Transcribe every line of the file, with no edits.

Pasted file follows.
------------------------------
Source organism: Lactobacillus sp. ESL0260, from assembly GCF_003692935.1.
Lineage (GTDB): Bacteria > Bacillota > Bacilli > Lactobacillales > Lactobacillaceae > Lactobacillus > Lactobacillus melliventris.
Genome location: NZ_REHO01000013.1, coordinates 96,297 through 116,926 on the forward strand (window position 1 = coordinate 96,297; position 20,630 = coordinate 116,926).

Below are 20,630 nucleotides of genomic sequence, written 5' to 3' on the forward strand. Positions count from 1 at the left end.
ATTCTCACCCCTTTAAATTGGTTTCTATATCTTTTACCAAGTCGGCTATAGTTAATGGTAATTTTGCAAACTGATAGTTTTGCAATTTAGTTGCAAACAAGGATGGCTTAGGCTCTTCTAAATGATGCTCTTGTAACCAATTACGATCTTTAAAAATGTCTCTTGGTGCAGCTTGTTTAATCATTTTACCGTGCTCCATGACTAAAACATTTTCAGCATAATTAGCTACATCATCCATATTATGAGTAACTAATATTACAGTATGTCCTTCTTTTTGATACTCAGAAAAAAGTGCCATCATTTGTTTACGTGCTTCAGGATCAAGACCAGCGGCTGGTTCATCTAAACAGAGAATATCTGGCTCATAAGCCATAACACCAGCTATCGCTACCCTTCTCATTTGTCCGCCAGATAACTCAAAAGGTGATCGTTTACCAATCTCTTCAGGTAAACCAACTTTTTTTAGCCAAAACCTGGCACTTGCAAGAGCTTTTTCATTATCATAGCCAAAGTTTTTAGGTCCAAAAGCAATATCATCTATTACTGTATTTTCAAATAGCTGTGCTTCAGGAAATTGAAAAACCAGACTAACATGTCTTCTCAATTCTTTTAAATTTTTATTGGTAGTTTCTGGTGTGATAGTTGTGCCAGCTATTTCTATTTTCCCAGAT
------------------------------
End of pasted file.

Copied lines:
Source organism: Lactobacillus sp. ESL0260, from assembly GCF_003692935.1.
Lineage (GTDB): Bacteria > Bacillota > Bacilli > Lactobacillales > Lactobacillaceae > Lactobacillus > Lactobacillus melliventris.
Genome location: NZ_REHO01000013.1, coordinates 96,297 through 116,926 on the forward strand (window position 1 = coordinate 96,297; position 20,630 = coordinate 116,926).

Below are 20,630 nucleotides of genomic sequence, written 5' to 3' on the forward strand. Positions count from 1 at the left end.
ATTCTCACCCCTTTAAATTGGTTTCTATATCTTTTACCAAGTCGGCTATAGTTAATGGTAATTTTGCAAACTGATAGTTTTGCAATTTAGTTGCAAACAAGGATGGCTTAGGCTCTTCTAAATGATGCTCTTGTAACCAATTACGATCTTTAAAAATGTCTCTTGGTGCAGCTTGTTTAATCATTTTACCGTGCTCCATGACTAAAACATTTTCAGCATAATTAGCTACATCATCCATATTATGAGTAACTAATATTACAGTATGTCCTTCTTTTTGATACTCAGAAAAAAGTGCCATCATTTGTTTACGTGCTTCAGGATCAAGACCAGCGGCTGGTTCATCTAAACAGAGAATATCTGGCTCATAAGCCATAACACCAGCTATCGCTACCCTTCTCATTTGTCCGCCAGATAACTCAAAAGGTGATCGTTTACCAATCTCTTCAGGTAAACCAACTTTTTTTAGCCAAAACCTGGCACTTGCAAGAGCTTTTTCATTATCATAGCCAAAGTTTTTAGGTCCAAAAGCAATATCATCTATTACTGTATTTTCAAATAGCTGTGCTTCAGGAAATTGAAAAACCAGACTAACATGTCTTCTCAATTCTTTTAAATTTTTATTGGTAGTTTCTGGTGTGATAGTTGTGCCAGCTATTTCTATTTTCCCAGAT